When a person gains 30 pounds or more over their healthy body weight, they’re considered obese (oh-BEESE). That extra weight would be like picking up a 30-pound pile of rocks, dumping it in your backpack, and carrying it around with you all the time. Imagine how exhausted you’d be. Even though you may be living in Japan, you’re not exempt from gaining weight, especially with all the new ‘quick service’ fast-food restaurants popping up everywhere.
An obese person does that every day. All that extra weight is like wearing a backpack full of rocks all the time, even to bed at night. The unhealthy news is this: about 35 out of every 100 children in the United States are either obese or overweight.
But in the past, fewer kids were obese or fat, says Shanthy Bowman, in the Agricultural Research Service’s Community Nutrition Research Group, Beltsville, MD. A nutritionist (noo-TRISH shun-ist) there, she’s an expert on good foods and healthy diets. In a special study, Bowman looked at the eating habits of more than 6,000 kids in the United States on 2 days during 1 year. She noticed that on the days when kids ate fast food, they swallowed 187 more calories. Calories are units that are used to measure how much energy a particular food has in it. The calories in a food provide you with energy after you eat the food. Different nutrients in foods provide different amounts of calories.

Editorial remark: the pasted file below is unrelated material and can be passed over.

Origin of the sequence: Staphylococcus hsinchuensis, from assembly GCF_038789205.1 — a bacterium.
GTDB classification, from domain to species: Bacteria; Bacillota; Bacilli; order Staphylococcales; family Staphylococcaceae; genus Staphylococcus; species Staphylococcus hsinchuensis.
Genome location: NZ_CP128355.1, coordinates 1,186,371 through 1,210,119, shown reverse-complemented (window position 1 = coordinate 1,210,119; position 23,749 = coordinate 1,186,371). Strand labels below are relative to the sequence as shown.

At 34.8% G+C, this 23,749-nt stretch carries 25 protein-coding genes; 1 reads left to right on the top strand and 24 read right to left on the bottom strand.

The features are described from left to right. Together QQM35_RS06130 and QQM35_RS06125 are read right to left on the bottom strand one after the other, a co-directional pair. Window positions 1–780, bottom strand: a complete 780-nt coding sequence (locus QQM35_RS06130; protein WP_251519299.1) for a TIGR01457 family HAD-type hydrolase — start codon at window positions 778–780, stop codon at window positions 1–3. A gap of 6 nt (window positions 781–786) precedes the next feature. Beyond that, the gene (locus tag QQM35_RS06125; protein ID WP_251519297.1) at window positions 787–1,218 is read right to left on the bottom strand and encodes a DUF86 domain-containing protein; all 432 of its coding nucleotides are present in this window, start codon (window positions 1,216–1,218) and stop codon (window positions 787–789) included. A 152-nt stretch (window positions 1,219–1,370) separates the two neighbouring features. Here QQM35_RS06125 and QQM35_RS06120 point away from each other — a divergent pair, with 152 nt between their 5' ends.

If you eat more calories than your body uses for energy to power everything you do, the extra calories are turned into body fat. Each extra pound of fat equals 3,200 extra calories eaten. Bowman found that on the days when kids ate fast foods, they also ate more fat, more sugar and more carbohydrates (car-bo-HI-drates). Carbohydrates are foods that turn into sugars during digestion.
So guess what? The kids who ate fast foods ate more calories, overall. Kids often ate those high-calorie foods instead of lower-calorie, nutritious fruits and vegetables. What’s really important is that Dr. Bowman found that many of the fast-food-eating kids were gaining about six extra pounds in just one year. That means those fast-food eating kids have a good chance of ending up overweight or obese as the years go by.
During the last 30 years, the number of fast-food restaurants more than doubled nationwide. They’re almost everywhere now. During the same time, some experts say the amount of fast foods that U.S. kids eat has gone up five times! That’s big news since kids are becoming obese.
Kids who don’t eat enough fruits and vegetables are more likely to not only become obese, but also develop serious health problems that grown-ups mostly used to get. These include heart disease and diabetes (die-uh-BEE-tees). Diabetes develops when there is too much sugar in the body that doesn’t get used for energy. You might think of it like syrup running through blood veins; it can’t get burned into energy, so it sits around and makes people sick. Adding plenty of fruits and colorful vegetables to your daily diet may protect you against gaining too much weight … and help keep you healthy and energized for all of the things you like to do.
Your food and physical activity choices each day affect your health – how you feel today, tomorrow, and in the future. They can also affect how you learn.